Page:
MSc Conservation and Biodiversity

Research highlights

For the further information about research in the School of Biosciences, see the Biosiences Research webpages.

  • Research by experts at the Centre for Ecology and Conservation has revealed epic ocean-spanning journeys of the gigantic leatherback turtle, thanks to groundbreaking research using satellite tracking. The research, published in the Proceedings of the Royal Society B, has shed new light on the little-known migration behaviour of these animals - following their movement from the world's largest breeding colony in Gabon, Central Africa, as they returned to feeding grounds across the South Atlantic. The study involved partners in Parcs Gabon, the Wildlife Conservation Society (WCS), PTMG (Marine Turtle Partnership for Gabon), the Trans-Atlantic Leatherback Conservation Initiative (TALCIN) - a multi-partner effort co-ordinated by WWF and
  • Professor Nina Wedell, an evolutionary biologist, has been honoured with a Royal Society award. The award recognises her outstanding research achievement and potential. Professor Wedell, a member of the Centre for Ecology and Conservation at the Cornwall Campus, has been given the Royal Society Wolfson Research Merit Award.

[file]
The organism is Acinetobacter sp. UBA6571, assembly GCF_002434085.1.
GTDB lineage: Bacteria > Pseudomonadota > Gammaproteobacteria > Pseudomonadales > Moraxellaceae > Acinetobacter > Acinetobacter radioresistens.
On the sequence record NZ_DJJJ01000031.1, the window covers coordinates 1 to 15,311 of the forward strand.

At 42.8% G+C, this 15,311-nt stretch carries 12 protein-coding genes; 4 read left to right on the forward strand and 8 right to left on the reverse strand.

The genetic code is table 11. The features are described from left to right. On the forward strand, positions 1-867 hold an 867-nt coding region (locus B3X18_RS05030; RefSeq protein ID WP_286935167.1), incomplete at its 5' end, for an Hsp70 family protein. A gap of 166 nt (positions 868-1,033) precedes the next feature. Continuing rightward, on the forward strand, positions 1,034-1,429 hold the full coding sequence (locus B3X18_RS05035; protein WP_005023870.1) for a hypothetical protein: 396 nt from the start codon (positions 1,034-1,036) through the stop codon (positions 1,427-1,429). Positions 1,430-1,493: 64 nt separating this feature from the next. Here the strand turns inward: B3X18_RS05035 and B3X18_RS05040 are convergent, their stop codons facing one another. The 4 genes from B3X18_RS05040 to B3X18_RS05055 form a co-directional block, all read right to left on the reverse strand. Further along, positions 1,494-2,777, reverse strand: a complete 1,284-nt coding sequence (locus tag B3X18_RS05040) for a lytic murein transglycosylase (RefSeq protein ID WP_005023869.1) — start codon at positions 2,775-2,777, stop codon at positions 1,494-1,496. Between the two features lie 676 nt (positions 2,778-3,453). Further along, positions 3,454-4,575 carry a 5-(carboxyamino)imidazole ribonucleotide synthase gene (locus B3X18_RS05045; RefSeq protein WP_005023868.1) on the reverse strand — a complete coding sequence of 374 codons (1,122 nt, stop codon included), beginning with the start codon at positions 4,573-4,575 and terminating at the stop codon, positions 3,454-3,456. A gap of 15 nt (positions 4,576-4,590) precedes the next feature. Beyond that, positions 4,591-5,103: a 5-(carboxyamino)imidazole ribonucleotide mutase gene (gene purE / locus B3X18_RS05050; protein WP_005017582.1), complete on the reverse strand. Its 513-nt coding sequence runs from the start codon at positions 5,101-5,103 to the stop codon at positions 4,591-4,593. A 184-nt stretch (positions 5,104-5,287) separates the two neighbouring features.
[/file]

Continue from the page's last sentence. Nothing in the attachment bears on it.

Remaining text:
• Researchers have uncovered a 'missing link' in the fungal tree of life after analysing samples taken from one of the University's ponds. Their study, published in Nature, explains the discovery of a hitherto unknown type of fungi which has fundamentally expanded the scientific understanding of this group of organisms. The researchers have temporarily named the new group cryptomycota - which is Greek for 'hidden fungi'.
  • Research published in the journals Science and PNAS has revealed a previously unidentified role that fish play in the marine inorganic carbon cycle and in the production of carbonate sediments that contain critical records of changes in ocean chemistry and climate shifts in the geological past. The sedimentary component, discovered by a team of scientists from Exeter, Manchester, Liverpool and the USA, has major implications for understanding the formation of ancient limestone and chalk deposits. This represents a unique integration of fish physiology and geosciences.